Back to Halloween, which next to Thanksgiving is my favorite holiday for anyone who is keeping score. Mr. Google opines that Halloween began once upon a long time ago as a Celtic festival called Samhain. Samhain is many centuries old, coming to us courtesy of the Druids. Samhain was the event horizon between the end of summer and beginning of the winter. Fun time was over and survival time was about to begin. The living and the dead bumped up against each other on Samhain. Ghosts came back to mess with the living. In order to prevent the ghosts from harming the living, the Celts turned to their priests, the Druids. Like Jerry Falwell Jr. and other religious leaders, the Druids were in charge of telling the common folks what they should do to stay on the good side of the Gods.

It turned out the best way to keep ghosts at bay was to have a party. The Druids built bonfires to offer sacrifices to the Gods. The common folks dressed up in animal skins and costumes to boogie down around the sacred bonfires. They partied like it was 100 B.C. As smart as the Druids were, they weren’t smart enough to keep the Romans out. Around 43 A.D. the Romans ruled the Celts. No one ever accused Romans of missing the opportunity to have a party. The Romans combined Samhain with a couple of their festivals: Feralia which honored dead Romans and Pomona which honored apples and fruit trees. Mr. Google says Pomona is the source of the custom of bobbing for apples at Halloween.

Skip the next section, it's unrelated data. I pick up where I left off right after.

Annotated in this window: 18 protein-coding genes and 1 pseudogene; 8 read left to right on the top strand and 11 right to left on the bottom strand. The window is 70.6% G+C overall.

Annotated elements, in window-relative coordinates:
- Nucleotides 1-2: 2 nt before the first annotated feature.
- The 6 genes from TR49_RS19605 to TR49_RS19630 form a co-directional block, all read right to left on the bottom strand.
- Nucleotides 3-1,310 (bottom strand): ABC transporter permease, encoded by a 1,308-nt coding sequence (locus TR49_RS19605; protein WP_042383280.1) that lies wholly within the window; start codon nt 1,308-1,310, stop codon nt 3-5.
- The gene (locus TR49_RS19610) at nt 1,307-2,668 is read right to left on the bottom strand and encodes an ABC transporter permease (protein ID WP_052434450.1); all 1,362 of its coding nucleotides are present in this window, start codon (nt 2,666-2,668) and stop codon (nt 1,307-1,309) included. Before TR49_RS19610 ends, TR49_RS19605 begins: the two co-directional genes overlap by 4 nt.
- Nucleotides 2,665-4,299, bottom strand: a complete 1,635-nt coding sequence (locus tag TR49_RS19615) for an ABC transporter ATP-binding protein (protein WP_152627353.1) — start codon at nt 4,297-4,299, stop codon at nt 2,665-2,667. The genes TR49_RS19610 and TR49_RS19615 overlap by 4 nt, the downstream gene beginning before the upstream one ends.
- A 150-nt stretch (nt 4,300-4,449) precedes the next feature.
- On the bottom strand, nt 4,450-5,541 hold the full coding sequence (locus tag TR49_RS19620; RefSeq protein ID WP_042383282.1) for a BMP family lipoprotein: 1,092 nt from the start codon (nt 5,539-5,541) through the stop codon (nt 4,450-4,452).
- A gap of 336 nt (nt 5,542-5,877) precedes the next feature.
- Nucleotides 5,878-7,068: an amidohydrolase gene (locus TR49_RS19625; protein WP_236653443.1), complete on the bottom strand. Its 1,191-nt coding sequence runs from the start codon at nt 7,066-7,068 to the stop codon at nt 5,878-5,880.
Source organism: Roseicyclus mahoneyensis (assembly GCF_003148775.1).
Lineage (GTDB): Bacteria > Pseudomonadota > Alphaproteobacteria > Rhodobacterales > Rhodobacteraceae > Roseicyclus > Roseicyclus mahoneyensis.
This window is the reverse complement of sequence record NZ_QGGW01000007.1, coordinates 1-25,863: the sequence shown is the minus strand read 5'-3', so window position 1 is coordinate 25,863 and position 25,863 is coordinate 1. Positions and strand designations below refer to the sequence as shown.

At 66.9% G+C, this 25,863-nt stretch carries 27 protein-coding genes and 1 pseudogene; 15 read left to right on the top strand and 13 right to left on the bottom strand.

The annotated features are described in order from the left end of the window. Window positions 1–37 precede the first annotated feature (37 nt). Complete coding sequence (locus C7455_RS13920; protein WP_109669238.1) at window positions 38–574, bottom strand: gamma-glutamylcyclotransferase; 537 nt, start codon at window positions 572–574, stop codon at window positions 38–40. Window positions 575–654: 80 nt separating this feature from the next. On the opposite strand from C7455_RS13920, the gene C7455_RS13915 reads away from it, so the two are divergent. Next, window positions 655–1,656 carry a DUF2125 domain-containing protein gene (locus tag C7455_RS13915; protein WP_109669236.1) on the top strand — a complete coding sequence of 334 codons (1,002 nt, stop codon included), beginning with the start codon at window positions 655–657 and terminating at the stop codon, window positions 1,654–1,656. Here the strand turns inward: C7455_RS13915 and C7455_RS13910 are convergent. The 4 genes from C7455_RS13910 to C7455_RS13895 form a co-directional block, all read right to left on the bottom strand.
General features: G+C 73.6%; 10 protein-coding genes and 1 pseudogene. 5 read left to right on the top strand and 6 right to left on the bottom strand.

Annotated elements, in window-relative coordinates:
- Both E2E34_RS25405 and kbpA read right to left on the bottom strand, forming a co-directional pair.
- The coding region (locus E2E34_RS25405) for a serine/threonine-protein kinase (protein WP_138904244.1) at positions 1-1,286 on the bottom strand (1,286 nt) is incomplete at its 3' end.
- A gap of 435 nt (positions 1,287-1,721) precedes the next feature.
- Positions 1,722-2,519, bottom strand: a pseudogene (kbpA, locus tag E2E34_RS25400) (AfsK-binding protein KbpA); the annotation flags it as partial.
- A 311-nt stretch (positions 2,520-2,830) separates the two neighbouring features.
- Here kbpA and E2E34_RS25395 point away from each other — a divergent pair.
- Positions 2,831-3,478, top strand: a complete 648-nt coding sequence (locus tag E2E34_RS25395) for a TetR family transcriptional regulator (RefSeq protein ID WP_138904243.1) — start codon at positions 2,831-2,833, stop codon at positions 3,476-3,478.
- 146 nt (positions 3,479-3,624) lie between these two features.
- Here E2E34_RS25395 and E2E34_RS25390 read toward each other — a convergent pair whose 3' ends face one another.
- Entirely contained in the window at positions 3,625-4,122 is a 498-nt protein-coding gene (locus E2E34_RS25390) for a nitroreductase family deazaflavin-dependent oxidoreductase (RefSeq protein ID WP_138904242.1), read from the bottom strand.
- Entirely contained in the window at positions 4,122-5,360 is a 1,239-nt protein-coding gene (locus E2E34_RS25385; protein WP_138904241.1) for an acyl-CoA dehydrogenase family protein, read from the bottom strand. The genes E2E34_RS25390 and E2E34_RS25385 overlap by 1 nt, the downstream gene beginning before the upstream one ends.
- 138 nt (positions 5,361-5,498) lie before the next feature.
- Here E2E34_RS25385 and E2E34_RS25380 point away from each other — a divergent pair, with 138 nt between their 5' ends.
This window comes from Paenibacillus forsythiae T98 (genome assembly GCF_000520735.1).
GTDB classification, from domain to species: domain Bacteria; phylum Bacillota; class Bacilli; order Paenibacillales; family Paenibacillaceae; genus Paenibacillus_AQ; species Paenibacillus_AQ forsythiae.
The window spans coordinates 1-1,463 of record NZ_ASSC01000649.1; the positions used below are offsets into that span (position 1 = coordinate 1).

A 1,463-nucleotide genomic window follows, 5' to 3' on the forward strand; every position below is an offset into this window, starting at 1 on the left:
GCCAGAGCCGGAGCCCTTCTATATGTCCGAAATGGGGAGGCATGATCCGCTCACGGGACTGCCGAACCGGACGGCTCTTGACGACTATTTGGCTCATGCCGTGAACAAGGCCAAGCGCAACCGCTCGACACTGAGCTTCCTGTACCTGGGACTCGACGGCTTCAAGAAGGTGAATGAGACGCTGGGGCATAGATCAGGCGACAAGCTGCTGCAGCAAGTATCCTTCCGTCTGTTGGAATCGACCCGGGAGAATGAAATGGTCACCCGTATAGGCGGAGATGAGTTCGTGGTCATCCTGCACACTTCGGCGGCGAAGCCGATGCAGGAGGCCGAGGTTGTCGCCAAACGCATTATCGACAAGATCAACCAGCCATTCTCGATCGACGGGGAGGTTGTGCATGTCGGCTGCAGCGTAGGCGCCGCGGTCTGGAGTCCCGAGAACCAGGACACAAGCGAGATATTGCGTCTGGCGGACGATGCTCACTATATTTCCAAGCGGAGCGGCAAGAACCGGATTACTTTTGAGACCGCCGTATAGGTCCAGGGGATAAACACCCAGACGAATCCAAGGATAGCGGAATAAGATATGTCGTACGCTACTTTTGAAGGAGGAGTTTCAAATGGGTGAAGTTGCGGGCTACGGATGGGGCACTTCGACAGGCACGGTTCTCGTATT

The Catholic church in 1000 A.D. declared November 1 and 2 as All Saint’s Day and All Souls’ Day to remember the dead. The proximity of the date of All Souls’ Day with Samhain was a means of getting rid of the Celt’s holiday but replacing it with a Vatican approved holiday doing about the same thing. The Medieval peasants partied down dressing as angels, saints and devils hanging out around bonfires. The night before All Saint’s day was called All-Hallows which eventually became our old friend Halloween. As you sit at home socially distancing this Halloween without trick or treaters or COVID-19 knocking at your door, kindly give a thought to the Druids who made this all possible.